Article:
How to Safely Re-Stack Wood Pellet Bags

Woodpellets.com Customer Re-Stacking Techniques

Many folks don’t have the space to keep their wood pellet fuel stacked on pallets as delivered. Although storing wood pellets outside is possible and very common, we’ve noticed our customers often have our delivery drivers place the skids near an entrance to the house for re-stacking inside.

Read >> How to Keep Wood Pellets Stored Safely Outside 

Read >> Customer Tip: How to Easily Move Pellet Bags into the Basement 

In order to demonstrate a bag stacking method within a small space, we placed 3 whole tons of wood pellets (150 bags) in a 6 foot wide space using a very simple hand-stacking technique, described below.

Hand Stacking Wood Pellet Bags in a Small Space

Each layer of bags will be reversed in formation, but will have the same layout of 5 bags vertical and 4 bags horizontal. If you plan out your layer configurations ahead of time, it’ll make the whole process easier.

The five vertical bags fit the six foot width, but the 4 horizontal bags will need a bit of adjusting. You can push these bags a little closer together to get them to lay at the same width as the vertical bags.

The next layer is the same formation – but with the five bags in front and the four in back. With each bag placement, make sure to smooth out each bag to make a flatter surface for the next layer.

Seventeen of these 9-bag layers, beside the top layer of 6, will make up the full 3 tons of pellets.

Regardless of how you’re stacking the bags within your space, be sure to maneuver the bags in your front row to build up more bulk. This bag molding method makes the front row a little taller, making the stack lean a bit towards the wall as you layer up. This will help prevent an unfortunate (and potentially dangerous) toppling of your bags.

See the photos below, provided to us by a customer with his warning of “Don’t shortcut” during your stacking.

Pellet Bag Re-Stacking

Are you ready for the heating season? If you’re looking for convenient delivery and premium wood pellets backed by a Quality Guarantee, give the experts a call at 1-800-PELLETS!

 

 

 

How to Troubleshoot Your Wood Pellet Stove

There are many different brands and styles of wood pellet stoves – so the best way to start learning about your particular stove is to read the entire manual. If you’re a new pellet stove owner, or have switched to a different model – it could take some trial and error to learn the right process for your home.

You might be surprised to learn that many common issues pellet burners face with their stoves can be solved with making some adjustments. Again – start to troubleshoot and learn by reading your manual! It has the best stove-specific advice on operation, maintenance, recommendations and best practices.

Take a look at our quick cheat sheet below to review the pellet stove problems we hear about the most.

The Problem Possible Cause Possible Solution
Poor burn quality Dirty stove Clean your stove according to your manufacturer’s recommendations, or schedule a professional stove cleaning and inspection.
Blackened glass Burning on ‘low’ Adjust heat setting to medium or medium/high.
Excessive clinkers Airflow leak Clean all vents, check and repair/replace all gaskets, adjust damper or airflow setting.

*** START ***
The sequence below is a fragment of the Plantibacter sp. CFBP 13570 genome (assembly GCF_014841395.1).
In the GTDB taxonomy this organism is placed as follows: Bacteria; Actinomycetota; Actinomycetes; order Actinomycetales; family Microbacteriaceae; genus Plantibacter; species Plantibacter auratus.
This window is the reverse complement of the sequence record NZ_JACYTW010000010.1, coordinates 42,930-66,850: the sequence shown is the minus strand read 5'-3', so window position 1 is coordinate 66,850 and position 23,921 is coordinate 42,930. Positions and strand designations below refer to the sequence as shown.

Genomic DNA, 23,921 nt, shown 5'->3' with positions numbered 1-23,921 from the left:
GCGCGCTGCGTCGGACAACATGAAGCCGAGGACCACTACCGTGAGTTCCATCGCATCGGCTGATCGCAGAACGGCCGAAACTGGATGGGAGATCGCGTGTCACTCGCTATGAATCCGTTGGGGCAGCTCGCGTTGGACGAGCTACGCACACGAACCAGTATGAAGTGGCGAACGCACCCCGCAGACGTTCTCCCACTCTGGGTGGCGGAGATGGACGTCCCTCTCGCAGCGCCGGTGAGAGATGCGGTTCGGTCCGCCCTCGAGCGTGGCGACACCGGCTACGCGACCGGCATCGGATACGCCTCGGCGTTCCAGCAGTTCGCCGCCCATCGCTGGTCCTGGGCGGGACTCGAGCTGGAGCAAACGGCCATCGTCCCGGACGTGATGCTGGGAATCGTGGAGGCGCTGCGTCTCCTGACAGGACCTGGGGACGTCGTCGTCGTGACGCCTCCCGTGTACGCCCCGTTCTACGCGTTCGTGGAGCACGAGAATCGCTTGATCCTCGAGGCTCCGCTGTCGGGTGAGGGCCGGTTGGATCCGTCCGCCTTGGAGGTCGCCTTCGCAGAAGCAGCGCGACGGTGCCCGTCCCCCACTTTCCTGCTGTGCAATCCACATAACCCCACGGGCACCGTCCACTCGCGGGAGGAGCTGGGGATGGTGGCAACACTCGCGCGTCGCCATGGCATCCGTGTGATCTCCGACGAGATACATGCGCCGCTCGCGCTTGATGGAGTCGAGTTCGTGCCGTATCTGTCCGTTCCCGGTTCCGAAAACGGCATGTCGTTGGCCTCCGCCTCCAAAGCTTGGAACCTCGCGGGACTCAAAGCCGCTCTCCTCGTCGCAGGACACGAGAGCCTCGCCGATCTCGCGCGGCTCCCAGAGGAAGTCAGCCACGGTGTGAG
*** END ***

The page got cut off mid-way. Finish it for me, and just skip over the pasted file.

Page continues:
Trouble igniting Air-to-pellet ratio Adjust air-to-pellet ratio by increasing air flow.
Lazy or small flame Air-to-pellet ratio Adjust air-to-pellet ratio by increasing air flow and/or decreasing feed rate.
Low heat output Air-to-pellet ratio Adjust air-to-pellet ratio by increasing air flow and/or increasing feed rate.
Sparks flying / embers in the ash pot Air-to-pellet ratio Adjust air-to-pellet ratio by decreasing air flow and/or decreasing feed rate.
Whole, charred pellets left in the burn pot Air-to-pellet ratio Adjust air-to-pellet ratio by decreasing air flow and/or decreasing feed rate.
Auger jamming / stove shutting down Long pellets Drop bags on the floor – this can break long pellets into a manageable length.
Excessive ash build up / whole, charred pellets in burn pot Short pellets Reduce feed rate.

As you can see, many burn issues are directly related to your stove’s airflow. If you have reviewed your owner’s manual to make the proper settings adjustments, but you’re still experiencing problems…you might have a leak. Wood pellet stoves operate through a system of air intake and exhaust, and the exhaust fan sucks air out through the burn pot to cause combustion of the pellets. It’s important to inspect your venting setup to see if it’s properly sealed, but it’s more likely the leak is through your door gasket.

It’s simple to test the door seal efficiency with a dollar bill. While holding on to one end of the bill, insert the other side into the door, and shut it. Pull out the dollar while the door is still shut, and note the resistance. You shouldn’t be able to remove the bill without a good amount of resistance. Repeat this method all around your door to check the full effectiveness of your gasket.

If you ordered your wood pellets from Woodpellets.com and you find damage to the actual wood pellets – call 1-800-PELLETS within 30 days of delivery to speak with a Quality Assurance Representative.  All Woodpellets.com Quality Certified fuels are backed by a Physical Quality Guarantee, which is valid for 30 days after the delivery date.

Questions? Call 1-800-735-5387 to Speak to the Experts at Woodpellets.com!

 

 

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